So it is with the CRM category that has defined: it is generic enough to work for many industries, and yet still offers the potential for others to round off the edges and nail more vertically-oriented and extremely tailored software solutions.

Private capital markets are actually a great demonstration of this dynamic. Where generic CRM platforms simplify — appropriately so — to assume there’s a business, a customer, a sale, and service of that customer, there are a few industry-specific pieces that are missing.

Take for example, that investors become customers by investing through legal entities the GP raises. It’s a subtle but important nuance that just doesn’t make sense at a platform-as-a-service level (because it’s overly complicated for a simple one-time sale that many industries require), but which can easily be added without 10 years or software engineering. Once provided, the rest of the platform’s components become tremendously powerful again and you’re set to take over the world.

As a traditional CRM in our pillars methodology, these nuances must be present to properly account for investors in these legal entities, potential target companies and which are owned by these entities, the context of all interactions with these parties (as well as the appropriate overlap, ie co-investments), and how you’re arriving at finding these opportunities on both sides of the equation, such that you’re able to piece together what’s effective and what’s not. Not just because we say so, but because these are the very relationships and data that are key to the motivation behind a CRM in any industry.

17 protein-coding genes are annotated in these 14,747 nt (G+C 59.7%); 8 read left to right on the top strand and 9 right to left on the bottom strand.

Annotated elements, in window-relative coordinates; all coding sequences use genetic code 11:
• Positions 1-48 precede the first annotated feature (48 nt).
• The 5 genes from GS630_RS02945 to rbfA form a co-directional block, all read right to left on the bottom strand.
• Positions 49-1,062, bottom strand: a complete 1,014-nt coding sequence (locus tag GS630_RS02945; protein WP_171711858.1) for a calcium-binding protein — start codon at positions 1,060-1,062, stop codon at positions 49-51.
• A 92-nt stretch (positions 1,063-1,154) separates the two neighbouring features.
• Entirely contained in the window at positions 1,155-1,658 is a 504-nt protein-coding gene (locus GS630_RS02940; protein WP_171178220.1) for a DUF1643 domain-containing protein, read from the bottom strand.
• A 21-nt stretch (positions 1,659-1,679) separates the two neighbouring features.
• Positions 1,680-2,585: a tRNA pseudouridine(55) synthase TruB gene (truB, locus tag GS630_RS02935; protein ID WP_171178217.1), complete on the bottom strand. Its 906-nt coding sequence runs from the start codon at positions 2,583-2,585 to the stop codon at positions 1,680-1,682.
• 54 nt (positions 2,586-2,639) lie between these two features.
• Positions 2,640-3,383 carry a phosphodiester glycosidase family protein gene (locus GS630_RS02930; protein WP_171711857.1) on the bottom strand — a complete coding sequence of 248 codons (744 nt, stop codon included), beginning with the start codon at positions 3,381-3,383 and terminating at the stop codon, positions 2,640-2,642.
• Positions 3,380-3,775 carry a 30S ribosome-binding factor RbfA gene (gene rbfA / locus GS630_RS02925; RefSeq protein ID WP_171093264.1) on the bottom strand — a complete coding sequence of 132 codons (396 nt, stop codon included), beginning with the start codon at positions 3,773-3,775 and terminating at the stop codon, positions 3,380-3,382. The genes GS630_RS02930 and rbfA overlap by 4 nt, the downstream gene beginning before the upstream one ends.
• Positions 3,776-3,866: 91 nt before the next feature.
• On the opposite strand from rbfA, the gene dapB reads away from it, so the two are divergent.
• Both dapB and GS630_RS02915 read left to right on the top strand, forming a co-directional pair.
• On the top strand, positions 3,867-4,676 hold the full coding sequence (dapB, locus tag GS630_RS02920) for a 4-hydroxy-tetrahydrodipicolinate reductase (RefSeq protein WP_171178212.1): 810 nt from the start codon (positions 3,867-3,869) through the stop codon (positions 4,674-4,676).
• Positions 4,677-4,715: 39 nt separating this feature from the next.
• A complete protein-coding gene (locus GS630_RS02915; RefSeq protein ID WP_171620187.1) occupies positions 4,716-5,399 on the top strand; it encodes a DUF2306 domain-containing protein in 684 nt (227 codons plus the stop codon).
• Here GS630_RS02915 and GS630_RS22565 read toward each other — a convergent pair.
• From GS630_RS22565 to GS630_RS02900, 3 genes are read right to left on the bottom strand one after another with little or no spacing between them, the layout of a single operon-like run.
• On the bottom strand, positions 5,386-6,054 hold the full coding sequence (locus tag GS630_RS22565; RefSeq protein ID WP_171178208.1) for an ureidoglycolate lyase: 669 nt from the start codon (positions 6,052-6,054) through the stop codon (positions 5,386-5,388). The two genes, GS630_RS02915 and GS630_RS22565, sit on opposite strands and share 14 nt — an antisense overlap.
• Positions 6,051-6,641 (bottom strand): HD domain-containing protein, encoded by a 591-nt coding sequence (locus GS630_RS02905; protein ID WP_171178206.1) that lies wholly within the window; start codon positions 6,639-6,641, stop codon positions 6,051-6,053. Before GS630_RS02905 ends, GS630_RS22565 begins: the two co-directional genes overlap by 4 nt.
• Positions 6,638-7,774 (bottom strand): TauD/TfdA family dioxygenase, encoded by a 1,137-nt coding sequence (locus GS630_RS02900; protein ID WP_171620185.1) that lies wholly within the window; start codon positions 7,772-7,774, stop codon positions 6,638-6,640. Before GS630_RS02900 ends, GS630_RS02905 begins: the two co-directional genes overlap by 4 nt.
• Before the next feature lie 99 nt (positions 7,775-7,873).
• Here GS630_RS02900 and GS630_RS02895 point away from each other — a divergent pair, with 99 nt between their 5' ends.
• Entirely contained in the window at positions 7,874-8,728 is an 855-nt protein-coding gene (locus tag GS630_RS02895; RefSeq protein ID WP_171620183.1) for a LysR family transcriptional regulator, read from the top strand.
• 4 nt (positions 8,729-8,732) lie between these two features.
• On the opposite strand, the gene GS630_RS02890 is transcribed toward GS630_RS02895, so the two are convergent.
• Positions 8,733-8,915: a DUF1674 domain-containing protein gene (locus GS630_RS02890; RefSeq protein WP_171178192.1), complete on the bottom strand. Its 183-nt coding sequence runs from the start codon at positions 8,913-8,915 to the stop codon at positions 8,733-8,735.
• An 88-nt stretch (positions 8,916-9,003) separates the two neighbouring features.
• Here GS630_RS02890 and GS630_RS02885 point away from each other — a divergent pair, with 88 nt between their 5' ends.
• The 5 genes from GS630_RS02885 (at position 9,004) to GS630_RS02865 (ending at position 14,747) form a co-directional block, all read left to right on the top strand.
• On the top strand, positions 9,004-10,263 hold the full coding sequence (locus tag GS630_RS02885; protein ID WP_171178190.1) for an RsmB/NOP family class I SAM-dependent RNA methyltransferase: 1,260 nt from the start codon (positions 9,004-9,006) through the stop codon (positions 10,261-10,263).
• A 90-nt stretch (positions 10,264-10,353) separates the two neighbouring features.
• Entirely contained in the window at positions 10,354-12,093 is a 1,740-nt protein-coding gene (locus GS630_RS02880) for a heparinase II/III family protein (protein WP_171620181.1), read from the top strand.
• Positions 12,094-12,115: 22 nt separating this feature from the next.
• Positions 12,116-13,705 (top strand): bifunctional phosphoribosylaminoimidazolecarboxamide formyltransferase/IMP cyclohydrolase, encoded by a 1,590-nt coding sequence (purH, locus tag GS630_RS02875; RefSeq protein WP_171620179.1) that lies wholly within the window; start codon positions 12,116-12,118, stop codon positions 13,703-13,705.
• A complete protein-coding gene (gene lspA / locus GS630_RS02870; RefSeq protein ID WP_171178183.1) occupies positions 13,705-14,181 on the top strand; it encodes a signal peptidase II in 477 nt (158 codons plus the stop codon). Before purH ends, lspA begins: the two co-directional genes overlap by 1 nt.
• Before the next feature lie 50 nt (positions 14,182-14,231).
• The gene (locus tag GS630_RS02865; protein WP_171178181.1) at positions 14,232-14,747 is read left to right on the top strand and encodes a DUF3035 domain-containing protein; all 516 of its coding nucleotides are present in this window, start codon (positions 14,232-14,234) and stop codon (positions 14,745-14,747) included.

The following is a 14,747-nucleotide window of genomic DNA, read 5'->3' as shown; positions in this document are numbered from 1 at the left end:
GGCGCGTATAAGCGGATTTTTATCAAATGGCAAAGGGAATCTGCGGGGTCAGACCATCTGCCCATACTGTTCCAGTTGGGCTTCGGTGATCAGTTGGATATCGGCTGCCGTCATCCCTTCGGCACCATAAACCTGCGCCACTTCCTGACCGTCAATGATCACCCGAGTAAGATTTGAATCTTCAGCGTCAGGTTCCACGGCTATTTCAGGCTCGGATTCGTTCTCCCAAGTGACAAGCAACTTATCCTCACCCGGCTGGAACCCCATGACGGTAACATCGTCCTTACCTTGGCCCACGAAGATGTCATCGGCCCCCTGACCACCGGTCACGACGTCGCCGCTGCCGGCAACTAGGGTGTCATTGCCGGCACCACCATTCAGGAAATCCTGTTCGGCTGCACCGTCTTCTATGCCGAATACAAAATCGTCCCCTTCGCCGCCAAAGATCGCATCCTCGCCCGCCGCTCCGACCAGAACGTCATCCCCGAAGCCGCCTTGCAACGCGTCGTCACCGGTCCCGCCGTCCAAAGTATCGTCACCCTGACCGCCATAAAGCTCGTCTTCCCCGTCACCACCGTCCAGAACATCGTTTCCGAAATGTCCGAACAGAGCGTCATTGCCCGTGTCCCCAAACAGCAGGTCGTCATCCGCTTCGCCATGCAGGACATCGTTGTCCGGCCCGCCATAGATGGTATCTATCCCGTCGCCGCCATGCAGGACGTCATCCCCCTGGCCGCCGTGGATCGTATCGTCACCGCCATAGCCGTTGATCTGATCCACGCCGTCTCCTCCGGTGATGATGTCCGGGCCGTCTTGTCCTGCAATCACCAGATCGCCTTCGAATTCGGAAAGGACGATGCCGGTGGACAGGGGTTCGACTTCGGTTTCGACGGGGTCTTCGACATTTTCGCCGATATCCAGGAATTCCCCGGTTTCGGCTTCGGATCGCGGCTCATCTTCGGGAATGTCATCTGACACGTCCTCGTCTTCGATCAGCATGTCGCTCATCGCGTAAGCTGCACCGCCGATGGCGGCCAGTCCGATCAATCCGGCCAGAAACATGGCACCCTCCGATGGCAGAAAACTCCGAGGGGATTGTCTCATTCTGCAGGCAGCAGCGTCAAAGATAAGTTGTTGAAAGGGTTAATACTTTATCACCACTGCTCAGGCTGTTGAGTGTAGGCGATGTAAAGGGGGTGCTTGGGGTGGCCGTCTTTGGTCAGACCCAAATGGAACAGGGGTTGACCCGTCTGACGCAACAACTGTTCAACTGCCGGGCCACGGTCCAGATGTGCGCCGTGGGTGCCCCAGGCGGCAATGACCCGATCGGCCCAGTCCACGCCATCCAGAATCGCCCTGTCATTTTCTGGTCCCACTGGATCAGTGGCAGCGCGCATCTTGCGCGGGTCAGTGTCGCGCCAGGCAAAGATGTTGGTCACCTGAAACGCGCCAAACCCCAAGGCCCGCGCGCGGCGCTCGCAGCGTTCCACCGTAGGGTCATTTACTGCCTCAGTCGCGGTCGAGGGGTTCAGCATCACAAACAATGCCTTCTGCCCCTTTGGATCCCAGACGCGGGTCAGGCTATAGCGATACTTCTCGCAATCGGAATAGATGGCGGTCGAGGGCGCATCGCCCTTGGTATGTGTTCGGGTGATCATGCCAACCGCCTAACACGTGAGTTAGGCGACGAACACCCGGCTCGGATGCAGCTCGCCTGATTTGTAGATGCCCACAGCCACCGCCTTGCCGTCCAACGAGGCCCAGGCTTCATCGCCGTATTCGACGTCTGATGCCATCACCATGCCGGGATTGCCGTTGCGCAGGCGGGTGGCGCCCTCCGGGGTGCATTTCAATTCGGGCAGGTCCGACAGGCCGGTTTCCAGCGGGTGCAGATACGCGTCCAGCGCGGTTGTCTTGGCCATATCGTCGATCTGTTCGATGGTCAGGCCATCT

It’s critical, too, that the valuable publicly-available information that helps to enrich CRM systems and save users painful steps of entering it themselves is fully-integrated at the platform level.

Again, look no further than the 3,000+ pre-built integrations that — the creator of the CRM platform concept — has at a platform level to do so, and which only exists by way of holding just short of overly-specifying certain industry workflows that would present challenges to properly integrate.

Stakeholder reporting and communication (investor relations) draws on a range of datasets

The traditional “customer service” model of CRM systems once again makes overly-simplified assumptions about the customer relationship when applied to private capital markets.

In fifteen years I personally have yet to hear the terms “warranty” or “service call” in this market because it’s just not the same. But make no mistake, as uncomfortable as it may be to say aloud, customer service is more important now than ever and it’s constantly happening; the industry is, after all, considered to be a financial “service”.

As it turns out, that service is primarily information-based — it’s driven by data and takes the form of reports and analysis that drive decisions, and then end up again in investor-facing reports and analysis.